Its new year – the first week of January 1902 and we continue to ride, or rather walk, with Deneys Reitz as he and seven other colleagues have been separated from General Jan Smuts who is on a mission to raid the Cape – and possibly – cause an uprising of Cape Afrikaners.
By now Smuts has realised that the idea of Cape Afrikaners rising up is a pipe-dream, but wants to surprise the British close to Cape Town to prove to them that the Boers are still able to strike fear into British citizens.
Remember last week we heard how Reitz and his fellow commando members had managed to give the English troops the slip over the Swartbergen somewhere in the Small Karoo to the north of Craddock.
The eight had managed to cross the mountains but now had to make a difficult decision. Where the Swartbergen mountains had consisted of a single clearcut barrier …
It was getting dark, and a heavy rain began to fall.
They continued descending from the Swartbergen and needed to find shelter quickly. When the rain falls in highground, the temperature can slide from a balmy 30 degrees centigrade to a really chilly 12 degrees of less in a matter of half an hour.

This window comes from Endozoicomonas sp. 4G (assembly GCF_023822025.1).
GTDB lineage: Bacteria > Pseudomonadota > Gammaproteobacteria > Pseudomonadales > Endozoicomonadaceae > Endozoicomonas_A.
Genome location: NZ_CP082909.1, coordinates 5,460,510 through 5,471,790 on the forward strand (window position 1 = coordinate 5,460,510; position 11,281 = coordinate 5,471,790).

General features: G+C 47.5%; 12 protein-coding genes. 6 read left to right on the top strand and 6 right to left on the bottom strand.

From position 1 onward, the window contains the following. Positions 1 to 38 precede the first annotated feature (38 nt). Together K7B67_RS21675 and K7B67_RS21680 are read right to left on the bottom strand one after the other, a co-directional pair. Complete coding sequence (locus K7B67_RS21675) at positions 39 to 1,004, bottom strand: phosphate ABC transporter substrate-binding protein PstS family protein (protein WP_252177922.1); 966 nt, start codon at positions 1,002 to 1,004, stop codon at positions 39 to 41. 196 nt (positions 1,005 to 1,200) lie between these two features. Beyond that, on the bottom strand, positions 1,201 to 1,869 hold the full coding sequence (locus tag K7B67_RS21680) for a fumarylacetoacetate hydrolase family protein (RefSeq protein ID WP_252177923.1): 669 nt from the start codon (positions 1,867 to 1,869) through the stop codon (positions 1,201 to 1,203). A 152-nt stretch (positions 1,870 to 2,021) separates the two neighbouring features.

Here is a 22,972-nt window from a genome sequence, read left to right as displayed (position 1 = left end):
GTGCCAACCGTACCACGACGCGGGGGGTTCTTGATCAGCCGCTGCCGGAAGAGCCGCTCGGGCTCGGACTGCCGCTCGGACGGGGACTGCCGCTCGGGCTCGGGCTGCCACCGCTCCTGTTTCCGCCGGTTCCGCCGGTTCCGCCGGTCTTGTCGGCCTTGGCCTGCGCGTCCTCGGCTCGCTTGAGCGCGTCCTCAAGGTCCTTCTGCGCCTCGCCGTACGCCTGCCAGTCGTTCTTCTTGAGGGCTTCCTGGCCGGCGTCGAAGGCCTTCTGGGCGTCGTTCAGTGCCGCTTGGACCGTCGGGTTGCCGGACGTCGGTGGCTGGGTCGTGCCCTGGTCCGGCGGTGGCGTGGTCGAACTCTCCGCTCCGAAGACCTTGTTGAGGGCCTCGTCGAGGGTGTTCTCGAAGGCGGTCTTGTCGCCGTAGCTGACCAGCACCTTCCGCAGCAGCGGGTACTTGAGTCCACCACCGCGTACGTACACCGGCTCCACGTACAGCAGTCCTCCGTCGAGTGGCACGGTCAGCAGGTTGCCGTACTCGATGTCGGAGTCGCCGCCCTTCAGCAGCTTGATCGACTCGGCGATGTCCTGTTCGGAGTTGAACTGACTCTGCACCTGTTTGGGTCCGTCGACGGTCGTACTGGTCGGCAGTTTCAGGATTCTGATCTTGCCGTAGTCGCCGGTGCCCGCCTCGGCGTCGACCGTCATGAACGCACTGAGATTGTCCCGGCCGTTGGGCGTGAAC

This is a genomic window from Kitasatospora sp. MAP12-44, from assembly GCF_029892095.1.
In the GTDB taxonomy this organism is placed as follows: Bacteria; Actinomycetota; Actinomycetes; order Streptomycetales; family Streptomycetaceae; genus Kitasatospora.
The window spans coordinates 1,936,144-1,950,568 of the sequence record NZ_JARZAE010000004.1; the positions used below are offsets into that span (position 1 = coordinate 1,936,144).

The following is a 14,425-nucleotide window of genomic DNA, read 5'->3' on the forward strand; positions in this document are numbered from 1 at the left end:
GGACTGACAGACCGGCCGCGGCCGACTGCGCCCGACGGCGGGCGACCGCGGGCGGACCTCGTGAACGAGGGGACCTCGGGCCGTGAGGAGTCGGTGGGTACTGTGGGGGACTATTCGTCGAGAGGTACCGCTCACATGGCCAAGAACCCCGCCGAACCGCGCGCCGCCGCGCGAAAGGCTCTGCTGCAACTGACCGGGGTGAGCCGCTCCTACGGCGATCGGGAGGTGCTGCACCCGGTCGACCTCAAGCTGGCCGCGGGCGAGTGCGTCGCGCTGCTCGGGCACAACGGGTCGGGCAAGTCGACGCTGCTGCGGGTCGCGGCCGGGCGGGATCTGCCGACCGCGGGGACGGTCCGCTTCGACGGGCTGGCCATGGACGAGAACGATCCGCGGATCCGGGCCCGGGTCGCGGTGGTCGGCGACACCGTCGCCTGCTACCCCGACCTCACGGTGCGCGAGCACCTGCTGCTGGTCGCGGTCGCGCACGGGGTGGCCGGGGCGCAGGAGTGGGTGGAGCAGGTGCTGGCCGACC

They found a overhanging rock and rested until daybreak, trying to sleep as the wind whipped rain into their faces.
They scrambled down the whole day, until by around four in the afternoon they emerged from the mist and clouds and could see a long narrow canyon ahead. It’s sides were enclosed in perpendicular cliffs. Then they spotted huts around 1000 feet below and decided to go ask for directions out of these mountains.
They were taking a chance, all eight together descending to the huts. Those with horses left them in a nearby ravine to look after themselves and scrambled down arriving at the huts as the sun sank below the western cliffs.
They were faced with a number of huts designed in the Xhosa way but also featuring wattle and daub, the much fancied building technique of the early settlers in the Eastern Cape.
“As we approached the huts, a shaggy giant in goatskins appeared and spoke to us in a strange outlandish Dutch…”
The stranger was one of the oddest people Reitz had ever met.